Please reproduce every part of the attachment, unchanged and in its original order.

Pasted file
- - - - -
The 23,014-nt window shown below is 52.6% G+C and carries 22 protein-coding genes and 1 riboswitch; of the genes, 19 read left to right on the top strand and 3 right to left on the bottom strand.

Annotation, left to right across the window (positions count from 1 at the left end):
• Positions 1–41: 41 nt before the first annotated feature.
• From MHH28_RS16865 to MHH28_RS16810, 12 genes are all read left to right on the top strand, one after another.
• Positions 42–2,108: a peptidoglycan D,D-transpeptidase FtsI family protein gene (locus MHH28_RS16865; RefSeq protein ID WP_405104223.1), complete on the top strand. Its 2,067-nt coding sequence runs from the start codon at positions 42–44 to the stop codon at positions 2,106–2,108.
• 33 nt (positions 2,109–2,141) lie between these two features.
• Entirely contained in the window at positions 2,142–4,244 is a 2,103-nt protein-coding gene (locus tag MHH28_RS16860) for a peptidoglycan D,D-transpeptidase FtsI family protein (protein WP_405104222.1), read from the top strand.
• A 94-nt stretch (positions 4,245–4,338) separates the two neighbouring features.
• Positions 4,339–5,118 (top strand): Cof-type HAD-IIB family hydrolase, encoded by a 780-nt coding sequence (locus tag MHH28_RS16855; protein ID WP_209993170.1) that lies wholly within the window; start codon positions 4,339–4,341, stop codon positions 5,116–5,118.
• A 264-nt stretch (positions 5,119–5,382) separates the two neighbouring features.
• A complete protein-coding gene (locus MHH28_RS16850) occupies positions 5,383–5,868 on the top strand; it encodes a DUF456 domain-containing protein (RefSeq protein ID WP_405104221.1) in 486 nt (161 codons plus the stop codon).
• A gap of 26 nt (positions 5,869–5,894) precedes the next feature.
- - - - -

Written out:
The 23,014-nt window shown below is 52.6% G+C and carries 22 protein-coding genes and 1 riboswitch; of the genes, 19 read left to right on the top strand and 3 right to left on the bottom strand.

Annotation, left to right across the window (positions count from 1 at the left end):
• Positions 1–41: 41 nt before the first annotated feature.
• From MHH28_RS16865 to MHH28_RS16810, 12 genes are all read left to right on the top strand, one after another.
• Positions 42–2,108: a peptidoglycan D,D-transpeptidase FtsI family protein gene (locus MHH28_RS16865; RefSeq protein ID WP_405104223.1), complete on the top strand. Its 2,067-nt coding sequence runs from the start codon at positions 42–44 to the stop codon at positions 2,106–2,108.
• 33 nt (positions 2,109–2,141) lie between these two features.
• Entirely contained in the window at positions 2,142–4,244 is a 2,103-nt protein-coding gene (locus tag MHH28_RS16860) for a peptidoglycan D,D-transpeptidase FtsI family protein (protein WP_405104222.1), read from the top strand.
• A 94-nt stretch (positions 4,245–4,338) separates the two neighbouring features.
• Positions 4,339–5,118 (top strand): Cof-type HAD-IIB family hydrolase, encoded by a 780-nt coding sequence (locus tag MHH28_RS16855; protein ID WP_209993170.1) that lies wholly within the window; start codon positions 4,339–4,341, stop codon positions 5,116–5,118.
• A 264-nt stretch (positions 5,119–5,382) separates the two neighbouring features.
• A complete protein-coding gene (locus MHH28_RS16850) occupies positions 5,383–5,868 on the top strand; it encodes a DUF456 domain-containing protein (RefSeq protein ID WP_405104221.1) in 486 nt (161 codons plus the stop codon).
• A gap of 26 nt (positions 5,869–5,894) precedes the next feature.